Qatar calls on Tunisian sides to avoid escalation, start dialogue
Qatar on Monday called on all parties in Tunisia's political crisis to avoid escalation and move towards dialogue, the state-run Qatar News Agency said, after Tunisia's president dismissed the government and froze parliament on Sunday.
"Qatar hopes that Tunisian parties will adopt the path of dialogue to overcome the crisis," QNA cited a foreign ministry statement as saying.
Street clashes erupted on Monday outside Tunisia's army-barricaded parliament, a day after President Kais Saied ousted the prime minister and suspended the legislature, plunging the young democracy into a constitutional crisis.
Saied sacked Prime Minister Hichem Mechichi and ordered parliament closed for 30 days, a move the biggest political party Ennahdha decried as a "coup", following a day of angry street protests against the government's handling of the Covid pandemic.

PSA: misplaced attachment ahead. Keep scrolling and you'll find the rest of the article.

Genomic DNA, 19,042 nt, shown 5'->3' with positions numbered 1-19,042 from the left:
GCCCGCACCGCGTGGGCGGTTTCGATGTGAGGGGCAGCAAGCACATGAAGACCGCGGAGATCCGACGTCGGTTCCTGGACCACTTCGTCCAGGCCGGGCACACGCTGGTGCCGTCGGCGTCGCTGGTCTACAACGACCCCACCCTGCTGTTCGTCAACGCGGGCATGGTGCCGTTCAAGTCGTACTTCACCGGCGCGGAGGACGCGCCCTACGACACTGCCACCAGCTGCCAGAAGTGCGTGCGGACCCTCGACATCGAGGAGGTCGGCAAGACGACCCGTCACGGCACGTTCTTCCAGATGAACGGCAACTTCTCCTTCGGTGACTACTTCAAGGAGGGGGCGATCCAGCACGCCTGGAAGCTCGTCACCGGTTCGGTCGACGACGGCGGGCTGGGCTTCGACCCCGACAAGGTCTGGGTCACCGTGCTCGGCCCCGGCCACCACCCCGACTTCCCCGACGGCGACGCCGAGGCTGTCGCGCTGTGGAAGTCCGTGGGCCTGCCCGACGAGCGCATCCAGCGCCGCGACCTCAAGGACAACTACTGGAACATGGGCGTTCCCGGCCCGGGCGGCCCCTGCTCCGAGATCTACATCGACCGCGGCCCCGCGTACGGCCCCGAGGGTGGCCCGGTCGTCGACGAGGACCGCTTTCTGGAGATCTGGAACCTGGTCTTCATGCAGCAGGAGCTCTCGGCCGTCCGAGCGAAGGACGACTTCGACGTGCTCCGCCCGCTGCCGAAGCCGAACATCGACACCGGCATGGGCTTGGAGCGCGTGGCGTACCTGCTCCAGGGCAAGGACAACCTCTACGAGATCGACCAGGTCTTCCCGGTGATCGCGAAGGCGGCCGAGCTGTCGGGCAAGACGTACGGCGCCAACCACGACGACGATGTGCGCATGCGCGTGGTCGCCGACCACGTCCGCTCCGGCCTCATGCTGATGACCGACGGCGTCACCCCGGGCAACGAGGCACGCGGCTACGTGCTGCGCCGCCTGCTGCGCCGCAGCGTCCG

Soldiers from early Monday blockaded the assembly in Tunis while, outside, the president's supporters hurled stones and insults at backers of Islamist-inspired Ennahdha, whose leader staged a sit-in to protest being barred entry to the complex.
Saied's dramatic move - a decade on from Tunisia's 2011 revolution, often held up as the Arab Spring's sole success story - comes even though the constitution enshrines a parliamentary democracy and largely limits presidential powers to security and diplomacy.
It "is a coup d'etat against the revolution and against the constitution," Ennahdha, which was the biggest party in Tunisia's fractious ruling coalition, charged in a Facebook post, warning that its members "will defend the revolution".
The crisis follows prolonged deadlock between the president, the premier and Ennahdha chief Rached Ghannouchi, which has crippled the Covid response as deaths have surged to one of the world's highest per capita rates.